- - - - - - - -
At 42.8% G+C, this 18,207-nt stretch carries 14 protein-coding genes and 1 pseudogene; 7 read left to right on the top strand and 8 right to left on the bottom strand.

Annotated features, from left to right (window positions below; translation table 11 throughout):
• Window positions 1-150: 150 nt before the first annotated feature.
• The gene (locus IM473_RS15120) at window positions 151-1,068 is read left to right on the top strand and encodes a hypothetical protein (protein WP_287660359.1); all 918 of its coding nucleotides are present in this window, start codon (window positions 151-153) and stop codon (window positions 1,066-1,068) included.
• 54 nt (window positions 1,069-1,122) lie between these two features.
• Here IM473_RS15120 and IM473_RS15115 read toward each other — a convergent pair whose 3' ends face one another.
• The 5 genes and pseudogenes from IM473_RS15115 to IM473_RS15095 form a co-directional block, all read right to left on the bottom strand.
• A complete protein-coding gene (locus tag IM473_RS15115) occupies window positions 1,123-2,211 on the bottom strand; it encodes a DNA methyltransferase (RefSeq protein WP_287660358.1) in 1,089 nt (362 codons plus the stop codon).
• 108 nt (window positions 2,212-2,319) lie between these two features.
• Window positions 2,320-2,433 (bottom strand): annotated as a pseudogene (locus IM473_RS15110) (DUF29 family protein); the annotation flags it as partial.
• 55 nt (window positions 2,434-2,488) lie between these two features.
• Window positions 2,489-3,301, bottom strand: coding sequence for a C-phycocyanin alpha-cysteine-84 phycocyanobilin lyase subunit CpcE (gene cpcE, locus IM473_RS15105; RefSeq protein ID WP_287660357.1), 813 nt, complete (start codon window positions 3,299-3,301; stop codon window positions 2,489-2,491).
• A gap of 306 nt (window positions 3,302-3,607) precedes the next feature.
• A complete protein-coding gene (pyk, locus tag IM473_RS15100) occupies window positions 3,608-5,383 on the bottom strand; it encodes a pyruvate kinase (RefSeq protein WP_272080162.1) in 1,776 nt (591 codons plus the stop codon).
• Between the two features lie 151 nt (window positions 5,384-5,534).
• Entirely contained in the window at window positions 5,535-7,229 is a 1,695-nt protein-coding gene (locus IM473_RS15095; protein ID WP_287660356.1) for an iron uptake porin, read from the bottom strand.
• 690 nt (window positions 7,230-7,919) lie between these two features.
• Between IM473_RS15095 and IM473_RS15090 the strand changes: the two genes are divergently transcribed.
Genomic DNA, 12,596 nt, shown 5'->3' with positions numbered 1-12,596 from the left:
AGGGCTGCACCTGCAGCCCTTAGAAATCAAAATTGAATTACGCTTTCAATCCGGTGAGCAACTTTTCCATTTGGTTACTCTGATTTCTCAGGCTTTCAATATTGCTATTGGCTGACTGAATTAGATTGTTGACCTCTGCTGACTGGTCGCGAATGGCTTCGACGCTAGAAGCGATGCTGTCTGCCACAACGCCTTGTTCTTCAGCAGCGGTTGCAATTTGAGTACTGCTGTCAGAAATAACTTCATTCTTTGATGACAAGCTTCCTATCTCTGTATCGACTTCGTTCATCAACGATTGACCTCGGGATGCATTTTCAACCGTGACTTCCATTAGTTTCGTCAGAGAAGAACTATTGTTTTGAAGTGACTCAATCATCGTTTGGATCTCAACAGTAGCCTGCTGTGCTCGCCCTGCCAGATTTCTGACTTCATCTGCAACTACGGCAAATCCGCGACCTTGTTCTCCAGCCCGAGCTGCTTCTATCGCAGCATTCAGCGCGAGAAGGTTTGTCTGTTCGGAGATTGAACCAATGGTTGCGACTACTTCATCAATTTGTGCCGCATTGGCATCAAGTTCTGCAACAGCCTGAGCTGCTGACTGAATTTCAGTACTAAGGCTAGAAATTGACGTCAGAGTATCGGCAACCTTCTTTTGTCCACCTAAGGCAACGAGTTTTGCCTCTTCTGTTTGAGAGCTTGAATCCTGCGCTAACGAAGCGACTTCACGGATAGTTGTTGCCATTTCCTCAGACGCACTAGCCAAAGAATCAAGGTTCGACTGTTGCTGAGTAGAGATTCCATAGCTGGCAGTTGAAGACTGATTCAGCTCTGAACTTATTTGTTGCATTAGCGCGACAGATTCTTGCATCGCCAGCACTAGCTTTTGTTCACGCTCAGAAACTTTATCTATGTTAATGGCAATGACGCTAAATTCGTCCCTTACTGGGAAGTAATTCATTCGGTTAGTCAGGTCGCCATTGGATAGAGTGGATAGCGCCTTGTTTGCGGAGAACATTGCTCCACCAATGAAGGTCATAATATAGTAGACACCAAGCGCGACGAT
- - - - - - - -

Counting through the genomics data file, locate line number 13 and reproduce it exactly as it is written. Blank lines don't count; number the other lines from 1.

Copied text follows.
• A gap of 306 nt (window positions 3,302-3,607) precedes the next feature.